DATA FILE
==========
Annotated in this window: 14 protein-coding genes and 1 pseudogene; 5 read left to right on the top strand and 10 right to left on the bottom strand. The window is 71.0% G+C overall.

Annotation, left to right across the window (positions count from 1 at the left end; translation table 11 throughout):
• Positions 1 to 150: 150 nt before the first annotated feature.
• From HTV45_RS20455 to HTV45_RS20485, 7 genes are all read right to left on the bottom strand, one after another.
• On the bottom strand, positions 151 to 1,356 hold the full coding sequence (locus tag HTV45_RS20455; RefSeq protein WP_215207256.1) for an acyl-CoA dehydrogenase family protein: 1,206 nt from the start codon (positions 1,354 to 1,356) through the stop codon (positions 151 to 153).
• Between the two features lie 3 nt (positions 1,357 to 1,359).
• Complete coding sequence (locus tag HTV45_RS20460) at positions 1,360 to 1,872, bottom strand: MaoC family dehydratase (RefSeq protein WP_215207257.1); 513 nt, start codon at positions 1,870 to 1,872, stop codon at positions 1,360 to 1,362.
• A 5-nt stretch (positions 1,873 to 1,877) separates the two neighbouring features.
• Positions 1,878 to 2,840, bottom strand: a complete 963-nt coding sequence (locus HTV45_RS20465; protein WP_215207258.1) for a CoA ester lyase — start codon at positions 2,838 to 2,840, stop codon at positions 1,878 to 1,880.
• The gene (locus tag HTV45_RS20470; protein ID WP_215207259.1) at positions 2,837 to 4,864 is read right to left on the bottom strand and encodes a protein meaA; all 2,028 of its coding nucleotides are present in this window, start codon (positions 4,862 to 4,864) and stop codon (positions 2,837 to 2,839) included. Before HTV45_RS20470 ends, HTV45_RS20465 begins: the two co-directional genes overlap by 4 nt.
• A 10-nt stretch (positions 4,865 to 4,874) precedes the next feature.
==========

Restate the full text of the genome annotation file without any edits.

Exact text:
Annotated in this window: 14 protein-coding genes and 1 pseudogene; 5 read left to right on the top strand and 10 right to left on the bottom strand. The window is 71.0% G+C overall.

Annotation, left to right across the window (positions count from 1 at the left end; translation table 11 throughout):
• Positions 1 to 150: 150 nt before the first annotated feature.
• From HTV45_RS20455 to HTV45_RS20485, 7 genes are all read right to left on the bottom strand, one after another.
• On the bottom strand, positions 151 to 1,356 hold the full coding sequence (locus tag HTV45_RS20455; RefSeq protein WP_215207256.1) for an acyl-CoA dehydrogenase family protein: 1,206 nt from the start codon (positions 1,354 to 1,356) through the stop codon (positions 151 to 153).
• Between the two features lie 3 nt (positions 1,357 to 1,359).
• Complete coding sequence (locus tag HTV45_RS20460) at positions 1,360 to 1,872, bottom strand: MaoC family dehydratase (RefSeq protein WP_215207257.1); 513 nt, start codon at positions 1,870 to 1,872, stop codon at positions 1,360 to 1,362.
• A 5-nt stretch (positions 1,873 to 1,877) separates the two neighbouring features.
• Positions 1,878 to 2,840, bottom strand: a complete 963-nt coding sequence (locus HTV45_RS20465; protein WP_215207258.1) for a CoA ester lyase — start codon at positions 2,838 to 2,840, stop codon at positions 1,878 to 1,880.
• The gene (locus tag HTV45_RS20470; protein ID WP_215207259.1) at positions 2,837 to 4,864 is read right to left on the bottom strand and encodes a protein meaA; all 2,028 of its coding nucleotides are present in this window, start codon (positions 4,862 to 4,864) and stop codon (positions 2,837 to 2,839) included. Before HTV45_RS20470 ends, HTV45_RS20465 begins: the two co-directional genes overlap by 4 nt.
• A 10-nt stretch (positions 4,865 to 4,874) precedes the next feature.